As we struggle with the many challenges and issues confronting the country; as we debate the proper means of countering the threat of terrorism and the merits of our continued presence in Afghanistan; as we seek political and economic solutions to increasing poverty and unemployment at home, we can as Americans at least be proud that, by ending the shameful legacy of Don’t Ask, Don’t Tell, we have appealed to the better angels of our nature and have upheld the founding ideals of our nation.

Tuesday, September 6, 2011

Mrs. Ellis and the Power of Teaching

One looks back with appreciation to the brilliant teachers, but with gratitude to those who touched our human feelings. The curriculum is so much necessary material, but warmth is the vital element for the growing plant and for the soul of the child. -- Carl Jung

Walking along the Horsham bike path the other day, I admired the fullness of the tall, green stalks enveloping the corn fields, standing tall and upright as they reached for the heavens.  For a few days last week, the air turned brisk and a cool breeze whisked in from the north, the distant white clouds gliding along the bright blue expanse of the horizon.  As autumn beckons, when hot August nights traverse into cool September mornings, life feels fresh and new again. As I listened to the Hatboro-Horsham High School marching band practice in the distance, the drum cadences dictating a rhythmic precision, I was reminded again of life as a young man, before September became just another month, when the end of summer marked the start of a new school year.

Although the venues change and classmates come and go, the steady march of time passes through the generations as youthful endeavors forever recede into eternity.  For nearly two decades now, September has promised my two daughters each a new beginning as well – new classes and teachers, new friends, and the hope for new experiences.  As they enter their senior years, one in college, the other high school, the promise of a fresh start continues to endure and rejuvenate.

I still remember my first day of school in September 1964, my stainless steel lunchbox in hand as I waited nervously at the bus stop on the corner of Parry Drive and Cooper Avenue in Moorestown, New Jersey.  Although I tried to appear brave, the butterflies in my stomach betrayed any sense of coolness as the mysteries of kindergarten awaited me a mile-and-a-half away.  I survived, of course, and quickly adapted to the rhythm of school.  I remember little else about that first year, though, other than half days filled with simple arithmetic, snack time, recreation time, and nap time.  Kindergarten was but a weigh station to first and second grade, when the real work would begin, and life would be forever altered by the ability to read and a desire to learn.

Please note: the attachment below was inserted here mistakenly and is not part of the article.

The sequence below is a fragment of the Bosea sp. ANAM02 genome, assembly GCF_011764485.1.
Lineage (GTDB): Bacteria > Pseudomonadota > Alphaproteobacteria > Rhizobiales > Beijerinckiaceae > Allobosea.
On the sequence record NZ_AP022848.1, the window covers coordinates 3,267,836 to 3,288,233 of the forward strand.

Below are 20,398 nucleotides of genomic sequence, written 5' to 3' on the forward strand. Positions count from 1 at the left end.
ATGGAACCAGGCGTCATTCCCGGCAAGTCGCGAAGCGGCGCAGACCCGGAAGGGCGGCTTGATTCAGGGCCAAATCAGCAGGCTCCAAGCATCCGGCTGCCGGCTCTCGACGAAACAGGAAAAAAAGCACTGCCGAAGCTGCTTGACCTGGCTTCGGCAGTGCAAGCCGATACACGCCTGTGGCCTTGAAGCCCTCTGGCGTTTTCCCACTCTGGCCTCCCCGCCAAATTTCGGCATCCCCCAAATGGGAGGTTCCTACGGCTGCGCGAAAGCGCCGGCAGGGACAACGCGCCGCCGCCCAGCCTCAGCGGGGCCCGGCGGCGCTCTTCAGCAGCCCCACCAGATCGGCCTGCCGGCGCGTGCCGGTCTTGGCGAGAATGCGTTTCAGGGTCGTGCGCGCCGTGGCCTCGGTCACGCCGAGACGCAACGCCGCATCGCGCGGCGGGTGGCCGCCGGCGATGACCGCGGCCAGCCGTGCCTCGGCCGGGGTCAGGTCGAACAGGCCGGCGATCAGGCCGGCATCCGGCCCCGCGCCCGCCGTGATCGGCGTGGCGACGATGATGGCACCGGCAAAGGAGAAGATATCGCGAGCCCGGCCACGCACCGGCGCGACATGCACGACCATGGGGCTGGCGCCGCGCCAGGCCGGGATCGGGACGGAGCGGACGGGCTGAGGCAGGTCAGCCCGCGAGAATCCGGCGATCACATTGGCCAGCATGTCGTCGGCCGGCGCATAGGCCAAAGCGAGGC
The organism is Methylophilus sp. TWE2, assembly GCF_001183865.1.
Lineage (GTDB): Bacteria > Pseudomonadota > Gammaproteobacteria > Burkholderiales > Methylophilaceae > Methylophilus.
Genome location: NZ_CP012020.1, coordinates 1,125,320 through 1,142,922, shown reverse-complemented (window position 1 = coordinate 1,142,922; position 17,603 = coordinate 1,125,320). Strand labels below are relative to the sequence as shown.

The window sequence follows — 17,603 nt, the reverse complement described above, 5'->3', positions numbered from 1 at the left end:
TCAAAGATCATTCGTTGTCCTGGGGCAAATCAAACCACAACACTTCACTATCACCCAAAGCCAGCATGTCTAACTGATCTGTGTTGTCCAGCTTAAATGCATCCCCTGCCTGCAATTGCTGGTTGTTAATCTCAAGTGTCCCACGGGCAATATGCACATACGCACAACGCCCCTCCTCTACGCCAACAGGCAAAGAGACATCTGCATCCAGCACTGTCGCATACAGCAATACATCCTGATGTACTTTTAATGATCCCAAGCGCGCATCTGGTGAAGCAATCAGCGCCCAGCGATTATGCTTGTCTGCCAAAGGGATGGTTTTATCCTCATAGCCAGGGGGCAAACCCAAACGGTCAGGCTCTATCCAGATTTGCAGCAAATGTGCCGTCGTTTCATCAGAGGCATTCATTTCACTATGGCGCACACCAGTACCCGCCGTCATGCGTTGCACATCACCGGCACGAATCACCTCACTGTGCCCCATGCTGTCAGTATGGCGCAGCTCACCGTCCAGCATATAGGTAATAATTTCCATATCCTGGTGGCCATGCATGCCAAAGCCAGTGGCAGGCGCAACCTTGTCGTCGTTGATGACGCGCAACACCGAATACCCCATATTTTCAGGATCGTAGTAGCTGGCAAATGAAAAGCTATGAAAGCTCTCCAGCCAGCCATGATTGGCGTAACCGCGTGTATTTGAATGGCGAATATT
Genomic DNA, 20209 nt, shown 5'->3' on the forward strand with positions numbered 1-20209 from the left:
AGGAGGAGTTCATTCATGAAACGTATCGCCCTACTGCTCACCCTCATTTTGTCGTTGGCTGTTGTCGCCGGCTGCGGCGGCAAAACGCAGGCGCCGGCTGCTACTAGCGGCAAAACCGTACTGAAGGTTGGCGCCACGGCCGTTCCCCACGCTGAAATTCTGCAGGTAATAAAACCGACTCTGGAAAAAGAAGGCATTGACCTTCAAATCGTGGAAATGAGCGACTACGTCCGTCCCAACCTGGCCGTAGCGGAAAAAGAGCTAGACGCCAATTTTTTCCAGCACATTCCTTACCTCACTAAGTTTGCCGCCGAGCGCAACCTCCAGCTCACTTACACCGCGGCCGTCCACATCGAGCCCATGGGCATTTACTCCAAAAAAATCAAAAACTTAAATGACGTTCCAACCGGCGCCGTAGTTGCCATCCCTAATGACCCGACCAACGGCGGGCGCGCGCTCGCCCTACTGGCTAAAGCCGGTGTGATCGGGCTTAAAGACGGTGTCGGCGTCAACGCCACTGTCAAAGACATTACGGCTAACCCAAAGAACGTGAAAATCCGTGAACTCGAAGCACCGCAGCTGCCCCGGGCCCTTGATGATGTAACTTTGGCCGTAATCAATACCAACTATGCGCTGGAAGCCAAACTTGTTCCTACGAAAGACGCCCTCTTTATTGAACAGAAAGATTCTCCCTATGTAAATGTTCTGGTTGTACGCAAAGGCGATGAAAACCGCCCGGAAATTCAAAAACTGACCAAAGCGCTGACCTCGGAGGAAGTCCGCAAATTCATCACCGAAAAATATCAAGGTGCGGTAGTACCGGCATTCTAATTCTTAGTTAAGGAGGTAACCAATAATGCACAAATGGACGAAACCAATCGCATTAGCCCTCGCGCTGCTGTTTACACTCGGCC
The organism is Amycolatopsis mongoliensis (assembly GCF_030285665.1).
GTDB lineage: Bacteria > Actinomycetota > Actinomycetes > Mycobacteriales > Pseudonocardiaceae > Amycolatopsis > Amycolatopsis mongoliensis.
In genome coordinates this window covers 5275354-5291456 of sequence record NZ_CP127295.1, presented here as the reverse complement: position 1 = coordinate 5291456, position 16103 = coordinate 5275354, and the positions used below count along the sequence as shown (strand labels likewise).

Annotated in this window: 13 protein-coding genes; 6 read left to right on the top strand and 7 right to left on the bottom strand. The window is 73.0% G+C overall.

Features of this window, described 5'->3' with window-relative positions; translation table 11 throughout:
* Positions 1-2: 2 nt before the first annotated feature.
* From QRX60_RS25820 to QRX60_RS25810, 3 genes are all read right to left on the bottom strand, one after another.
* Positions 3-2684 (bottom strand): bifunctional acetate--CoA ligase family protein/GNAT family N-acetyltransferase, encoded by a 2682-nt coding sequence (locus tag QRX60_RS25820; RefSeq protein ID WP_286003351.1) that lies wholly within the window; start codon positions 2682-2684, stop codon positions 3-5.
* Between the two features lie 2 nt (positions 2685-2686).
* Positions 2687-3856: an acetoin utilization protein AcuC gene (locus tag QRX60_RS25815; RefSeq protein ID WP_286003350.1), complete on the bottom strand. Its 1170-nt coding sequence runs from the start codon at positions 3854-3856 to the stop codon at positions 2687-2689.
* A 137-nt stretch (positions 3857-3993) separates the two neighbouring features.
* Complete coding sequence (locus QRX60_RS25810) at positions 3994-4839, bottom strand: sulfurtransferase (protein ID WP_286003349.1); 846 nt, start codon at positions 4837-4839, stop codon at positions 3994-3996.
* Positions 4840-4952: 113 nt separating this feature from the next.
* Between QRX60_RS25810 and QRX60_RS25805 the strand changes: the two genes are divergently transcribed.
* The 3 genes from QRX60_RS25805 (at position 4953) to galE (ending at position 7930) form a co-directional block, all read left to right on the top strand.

Recently, I happened across a picture of my second grade class at South Valley Elementary School taken in the spring of 1967, when I was eight years old and possessed a devilish innocence that bespoke an eternal, if reticent optimism.  Though the faces are familiar, I remember few names and can only wonder where my classmates are today, where the paths of life have taken them, how history and experience have affected them.  Not surprisingly, the person I remember most vividly is my teacher, Mrs. Ellis.  A kind, warm, African American woman of grace and stature, she taught us during the two formidable years of first and second grade.  It was Mrs. Ellis who taught us to read, to multiply and divide, to follow directions, and to think for ourselves.  She was one of the best teachers I have ever had, a dedicated public servant who represents everything that is good and decent about America and the value of education.

Mrs. Ellis understood instinctively the words of President John F. Kennedy, that education was “the means of developing our greatest abilities, because in each of us there is a private hope and dream which, fulfilled, can be translated into benefit for everyone and greater strength of the nation."  Mrs. Ellis did not merely teach us to read and write, add and subtract – though these she did quite well – she developed our young minds and helped us mature and to feel valued as human beings.  She inspired us to want to learn, to want to achieve, work hard, and improve our lives.